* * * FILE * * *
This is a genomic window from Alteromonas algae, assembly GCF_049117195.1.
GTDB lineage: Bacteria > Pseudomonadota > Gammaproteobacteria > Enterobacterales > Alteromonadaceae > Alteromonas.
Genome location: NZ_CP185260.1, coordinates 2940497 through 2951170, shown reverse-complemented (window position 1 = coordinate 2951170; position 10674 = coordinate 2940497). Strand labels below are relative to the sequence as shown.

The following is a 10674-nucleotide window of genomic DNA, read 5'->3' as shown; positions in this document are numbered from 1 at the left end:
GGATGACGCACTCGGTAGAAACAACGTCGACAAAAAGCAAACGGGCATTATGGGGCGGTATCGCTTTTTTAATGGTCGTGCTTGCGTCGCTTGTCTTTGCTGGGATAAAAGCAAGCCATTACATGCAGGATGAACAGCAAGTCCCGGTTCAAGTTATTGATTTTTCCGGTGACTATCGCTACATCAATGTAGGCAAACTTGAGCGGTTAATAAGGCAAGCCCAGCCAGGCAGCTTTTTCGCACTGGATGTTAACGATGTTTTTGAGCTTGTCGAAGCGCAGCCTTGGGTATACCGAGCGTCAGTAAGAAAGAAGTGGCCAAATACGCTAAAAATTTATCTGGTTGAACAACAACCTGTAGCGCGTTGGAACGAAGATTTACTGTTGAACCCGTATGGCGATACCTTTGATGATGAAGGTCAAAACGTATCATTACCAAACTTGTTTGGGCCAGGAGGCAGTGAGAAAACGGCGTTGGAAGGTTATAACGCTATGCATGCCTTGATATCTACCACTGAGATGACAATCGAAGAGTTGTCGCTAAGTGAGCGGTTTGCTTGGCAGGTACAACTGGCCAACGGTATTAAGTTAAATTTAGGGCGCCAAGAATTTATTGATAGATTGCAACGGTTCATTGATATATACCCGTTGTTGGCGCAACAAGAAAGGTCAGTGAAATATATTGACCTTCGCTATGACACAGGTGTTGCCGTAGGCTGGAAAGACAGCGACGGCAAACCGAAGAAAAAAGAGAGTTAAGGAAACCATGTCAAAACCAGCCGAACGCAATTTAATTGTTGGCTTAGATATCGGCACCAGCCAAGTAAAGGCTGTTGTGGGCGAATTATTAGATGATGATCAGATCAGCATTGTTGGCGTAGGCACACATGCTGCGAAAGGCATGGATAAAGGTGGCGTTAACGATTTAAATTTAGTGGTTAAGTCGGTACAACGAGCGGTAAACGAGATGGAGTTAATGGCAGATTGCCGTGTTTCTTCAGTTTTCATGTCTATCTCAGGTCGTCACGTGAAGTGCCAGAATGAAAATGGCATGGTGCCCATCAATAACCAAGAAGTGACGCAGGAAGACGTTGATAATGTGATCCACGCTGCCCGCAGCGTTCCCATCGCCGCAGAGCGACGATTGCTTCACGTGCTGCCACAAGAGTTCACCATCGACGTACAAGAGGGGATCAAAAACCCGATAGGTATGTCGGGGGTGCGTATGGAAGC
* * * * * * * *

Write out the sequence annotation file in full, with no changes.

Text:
This is a genomic window from Alteromonas algae, assembly GCF_049117195.1.
GTDB lineage: Bacteria > Pseudomonadota > Gammaproteobacteria > Enterobacterales > Alteromonadaceae > Alteromonas.
Genome location: NZ_CP185260.1, coordinates 2940497 through 2951170, shown reverse-complemented (window position 1 = coordinate 2951170; position 10674 = coordinate 2940497). Strand labels below are relative to the sequence as shown.

The following is a 10674-nucleotide window of genomic DNA, read 5'->3' as shown; positions in this document are numbered from 1 at the left end:
GGATGACGCACTCGGTAGAAACAACGTCGACAAAAAGCAAACGGGCATTATGGGGCGGTATCGCTTTTTTAATGGTCGTGCTTGCGTCGCTTGTCTTTGCTGGGATAAAAGCAAGCCATTACATGCAGGATGAACAGCAAGTCCCGGTTCAAGTTATTGATTTTTCCGGTGACTATCGCTACATCAATGTAGGCAAACTTGAGCGGTTAATAAGGCAAGCCCAGCCAGGCAGCTTTTTCGCACTGGATGTTAACGATGTTTTTGAGCTTGTCGAAGCGCAGCCTTGGGTATACCGAGCGTCAGTAAGAAAGAAGTGGCCAAATACGCTAAAAATTTATCTGGTTGAACAACAACCTGTAGCGCGTTGGAACGAAGATTTACTGTTGAACCCGTATGGCGATACCTTTGATGATGAAGGTCAAAACGTATCATTACCAAACTTGTTTGGGCCAGGAGGCAGTGAGAAAACGGCGTTGGAAGGTTATAACGCTATGCATGCCTTGATATCTACCACTGAGATGACAATCGAAGAGTTGTCGCTAAGTGAGCGGTTTGCTTGGCAGGTACAACTGGCCAACGGTATTAAGTTAAATTTAGGGCGCCAAGAATTTATTGATAGATTGCAACGGTTCATTGATATATACCCGTTGTTGGCGCAACAAGAAAGGTCAGTGAAATATATTGACCTTCGCTATGACACAGGTGTTGCCGTAGGCTGGAAAGACAGCGACGGCAAACCGAAGAAAAAAGAGAGTTAAGGAAACCATGTCAAAACCAGCCGAACGCAATTTAATTGTTGGCTTAGATATCGGCACCAGCCAAGTAAAGGCTGTTGTGGGCGAATTATTAGATGATGATCAGATCAGCATTGTTGGCGTAGGCACACATGCTGCGAAAGGCATGGATAAAGGTGGCGTTAACGATTTAAATTTAGTGGTTAAGTCGGTACAACGAGCGGTAAACGAGATGGAGTTAATGGCAGATTGCCGTGTTTCTTCAGTTTTCATGTCTATCTCAGGTCGTCACGTGAAGTGCCAGAATGAAAATGGCATGGTGCCCATCAATAACCAAGAAGTGACGCAGGAAGACGTTGATAATGTGATCCACGCTGCCCGCAGCGTTCCCATCGCCGCAGAGCGACGATTGCTTCACGTGCTGCCACAAGAGTTCACCATCGACGTACAAGAGGGGATCAAAAACCCGATAGGTATGTCGGGGGTGCGTATGGAAGC